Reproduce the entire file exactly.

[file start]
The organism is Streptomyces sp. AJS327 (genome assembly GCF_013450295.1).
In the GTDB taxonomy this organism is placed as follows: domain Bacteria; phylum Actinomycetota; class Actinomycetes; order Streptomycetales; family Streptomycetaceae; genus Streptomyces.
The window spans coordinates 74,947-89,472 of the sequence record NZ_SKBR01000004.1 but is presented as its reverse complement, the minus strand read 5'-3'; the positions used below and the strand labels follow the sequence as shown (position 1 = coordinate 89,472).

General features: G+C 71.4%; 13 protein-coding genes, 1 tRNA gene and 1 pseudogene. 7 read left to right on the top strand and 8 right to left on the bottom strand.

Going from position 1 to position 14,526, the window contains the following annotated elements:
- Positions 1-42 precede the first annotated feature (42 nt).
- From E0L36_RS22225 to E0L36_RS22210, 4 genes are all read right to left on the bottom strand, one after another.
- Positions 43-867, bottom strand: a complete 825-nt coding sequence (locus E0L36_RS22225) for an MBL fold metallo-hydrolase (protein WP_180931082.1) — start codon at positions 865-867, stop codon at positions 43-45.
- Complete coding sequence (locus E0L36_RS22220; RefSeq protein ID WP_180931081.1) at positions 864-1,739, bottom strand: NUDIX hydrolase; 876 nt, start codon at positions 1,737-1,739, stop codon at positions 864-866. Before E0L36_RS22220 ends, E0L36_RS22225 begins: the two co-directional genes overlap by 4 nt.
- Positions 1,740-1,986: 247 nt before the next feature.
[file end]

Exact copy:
The organism is Streptomyces sp. AJS327 (genome assembly GCF_013450295.1).
In the GTDB taxonomy this organism is placed as follows: domain Bacteria; phylum Actinomycetota; class Actinomycetes; order Streptomycetales; family Streptomycetaceae; genus Streptomyces.
The window spans coordinates 74,947-89,472 of the sequence record NZ_SKBR01000004.1 but is presented as its reverse complement, the minus strand read 5'-3'; the positions used below and the strand labels follow the sequence as shown (position 1 = coordinate 89,472).

General features: G+C 71.4%; 13 protein-coding genes, 1 tRNA gene and 1 pseudogene. 7 read left to right on the top strand and 8 right to left on the bottom strand.

Going from position 1 to position 14,526, the window contains the following annotated elements:
- Positions 1-42 precede the first annotated feature (42 nt).
- From E0L36_RS22225 to E0L36_RS22210, 4 genes are all read right to left on the bottom strand, one after another.
- Positions 43-867, bottom strand: a complete 825-nt coding sequence (locus E0L36_RS22225) for an MBL fold metallo-hydrolase (protein WP_180931082.1) — start codon at positions 865-867, stop codon at positions 43-45.
- Complete coding sequence (locus E0L36_RS22220; RefSeq protein ID WP_180931081.1) at positions 864-1,739, bottom strand: NUDIX hydrolase; 876 nt, start codon at positions 1,737-1,739, stop codon at positions 864-866. Before E0L36_RS22220 ends, E0L36_RS22225 begins: the two co-directional genes overlap by 4 nt.
- Positions 1,740-1,986: 247 nt before the next feature.